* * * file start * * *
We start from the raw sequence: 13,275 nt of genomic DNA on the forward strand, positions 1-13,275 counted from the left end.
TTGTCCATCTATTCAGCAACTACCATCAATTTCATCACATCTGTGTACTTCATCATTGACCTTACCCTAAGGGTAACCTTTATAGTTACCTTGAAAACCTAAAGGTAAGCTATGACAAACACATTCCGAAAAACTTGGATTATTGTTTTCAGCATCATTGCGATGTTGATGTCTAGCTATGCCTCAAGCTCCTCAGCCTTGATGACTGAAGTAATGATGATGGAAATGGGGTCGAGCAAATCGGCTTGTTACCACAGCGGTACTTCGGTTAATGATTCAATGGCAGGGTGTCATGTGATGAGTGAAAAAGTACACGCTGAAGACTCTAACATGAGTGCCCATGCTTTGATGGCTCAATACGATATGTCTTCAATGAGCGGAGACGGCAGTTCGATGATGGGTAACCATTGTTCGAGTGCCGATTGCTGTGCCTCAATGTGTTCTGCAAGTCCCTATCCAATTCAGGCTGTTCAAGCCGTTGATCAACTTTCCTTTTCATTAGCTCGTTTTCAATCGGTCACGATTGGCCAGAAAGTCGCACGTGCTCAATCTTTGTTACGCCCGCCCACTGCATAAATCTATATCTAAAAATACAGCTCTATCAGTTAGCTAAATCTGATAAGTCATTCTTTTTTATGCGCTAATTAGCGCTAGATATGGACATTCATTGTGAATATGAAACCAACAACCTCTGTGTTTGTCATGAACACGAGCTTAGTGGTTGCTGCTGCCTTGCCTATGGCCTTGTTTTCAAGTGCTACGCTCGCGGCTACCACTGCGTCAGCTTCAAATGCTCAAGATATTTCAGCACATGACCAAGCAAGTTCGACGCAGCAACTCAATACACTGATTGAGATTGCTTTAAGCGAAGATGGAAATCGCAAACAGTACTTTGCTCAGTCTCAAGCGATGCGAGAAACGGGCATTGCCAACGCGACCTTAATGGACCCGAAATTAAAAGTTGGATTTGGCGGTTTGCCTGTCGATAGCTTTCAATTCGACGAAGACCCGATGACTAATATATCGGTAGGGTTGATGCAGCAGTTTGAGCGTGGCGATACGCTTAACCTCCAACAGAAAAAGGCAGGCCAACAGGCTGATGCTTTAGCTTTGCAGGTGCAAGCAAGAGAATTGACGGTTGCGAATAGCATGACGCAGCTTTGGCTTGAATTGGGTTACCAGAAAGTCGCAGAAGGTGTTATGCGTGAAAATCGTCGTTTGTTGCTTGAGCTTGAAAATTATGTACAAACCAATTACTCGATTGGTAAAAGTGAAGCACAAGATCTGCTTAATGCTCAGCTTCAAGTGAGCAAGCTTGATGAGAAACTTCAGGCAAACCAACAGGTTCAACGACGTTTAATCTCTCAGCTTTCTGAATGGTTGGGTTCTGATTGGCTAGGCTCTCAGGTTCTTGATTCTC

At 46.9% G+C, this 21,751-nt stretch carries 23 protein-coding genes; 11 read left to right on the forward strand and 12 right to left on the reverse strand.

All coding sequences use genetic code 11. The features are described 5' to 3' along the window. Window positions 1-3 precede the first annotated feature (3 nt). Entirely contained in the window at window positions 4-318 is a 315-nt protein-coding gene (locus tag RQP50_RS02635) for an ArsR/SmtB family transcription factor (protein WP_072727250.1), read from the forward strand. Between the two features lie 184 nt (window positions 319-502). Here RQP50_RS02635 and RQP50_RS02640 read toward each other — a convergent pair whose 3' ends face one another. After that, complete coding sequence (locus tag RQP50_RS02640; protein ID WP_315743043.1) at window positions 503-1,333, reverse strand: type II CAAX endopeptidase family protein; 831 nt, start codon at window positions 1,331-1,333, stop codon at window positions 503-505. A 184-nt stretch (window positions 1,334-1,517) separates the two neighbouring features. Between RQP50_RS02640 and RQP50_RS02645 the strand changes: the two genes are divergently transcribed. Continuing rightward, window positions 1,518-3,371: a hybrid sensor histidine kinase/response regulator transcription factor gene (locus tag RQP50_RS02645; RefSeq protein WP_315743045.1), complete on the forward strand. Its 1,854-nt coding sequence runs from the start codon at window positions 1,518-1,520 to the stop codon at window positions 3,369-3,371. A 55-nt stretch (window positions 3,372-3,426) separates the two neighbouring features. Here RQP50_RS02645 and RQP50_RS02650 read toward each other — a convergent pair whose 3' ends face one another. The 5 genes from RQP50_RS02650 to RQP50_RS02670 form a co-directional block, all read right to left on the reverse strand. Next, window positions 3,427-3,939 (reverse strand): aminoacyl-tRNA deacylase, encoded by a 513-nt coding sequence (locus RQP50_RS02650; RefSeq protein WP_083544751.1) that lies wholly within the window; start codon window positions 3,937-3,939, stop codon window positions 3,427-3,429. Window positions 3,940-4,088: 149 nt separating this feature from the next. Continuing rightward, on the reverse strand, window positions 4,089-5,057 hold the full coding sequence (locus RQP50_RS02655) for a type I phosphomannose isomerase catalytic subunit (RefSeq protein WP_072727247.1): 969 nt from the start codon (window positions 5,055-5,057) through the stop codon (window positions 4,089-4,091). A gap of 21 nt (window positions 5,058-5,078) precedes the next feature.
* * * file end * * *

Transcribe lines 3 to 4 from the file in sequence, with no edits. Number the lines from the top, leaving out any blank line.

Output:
At 46.9% G+C, this 21,751-nt stretch carries 23 protein-coding genes; 11 read left to right on the forward strand and 12 right to left on the reverse strand.

All coding sequences use genetic code 11. The features are described 5' to 3' along the window. Window positions 1-3 precede the first annotated feature (3 nt). Entirely contained in the window at window positions 4-318 is a 315-nt protein-coding gene (locus tag RQP50_RS02635) for an ArsR/SmtB family transcription factor (protein WP_072727250.1), read from the forward strand. Between the two features lie 184 nt (window positions 319-502). Here RQP50_RS02635 and RQP50_RS02640 read toward each other — a convergent pair whose 3' ends face one another. After that, complete coding sequence (locus tag RQP50_RS02640; protein ID WP_315743043.1) at window positions 503-1,333, reverse strand: type II CAAX endopeptidase family protein; 831 nt, start codon at window positions 1,331-1,333, stop codon at window positions 503-505. A 184-nt stretch (window positions 1,334-1,517) separates the two neighbouring features. Between RQP50_RS02640 and RQP50_RS02645 the strand changes: the two genes are divergently transcribed. Continuing rightward, window positions 1,518-3,371: a hybrid sensor histidine kinase/response regulator transcription factor gene (locus tag RQP50_RS02645; RefSeq protein WP_315743045.1), complete on the forward strand. Its 1,854-nt coding sequence runs from the start codon at window positions 1,518-1,520 to the stop codon at window positions 3,369-3,371. A 55-nt stretch (window positions 3,372-3,426) separates the two neighbouring features. Here RQP50_RS02645 and RQP50_RS02650 read toward each other — a convergent pair whose 3' ends face one another. The 5 genes from RQP50_RS02650 to RQP50_RS02670 form a co-directional block, all read right to left on the reverse strand. Next, window positions 3,427-3,939 (reverse strand): aminoacyl-tRNA deacylase, encoded by a 513-nt coding sequence (locus RQP50_RS02650; RefSeq protein WP_083544751.1) that lies wholly within the window; start codon window positions 3,937-3,939, stop codon window positions 3,427-3,429. Window positions 3,940-4,088: 149 nt separating this feature from the next. Continuing rightward, on the reverse strand, window positions 4,089-5,057 hold the full coding sequence (locus RQP50_RS02655) for a type I phosphomannose isomerase catalytic subunit (RefSeq protein WP_072727247.1): 969 nt from the start codon (window positions 5,055-5,057) through the stop codon (window positions 4,089-4,091). A gap of 21 nt (window positions 5,058-5,078) precedes the next feature.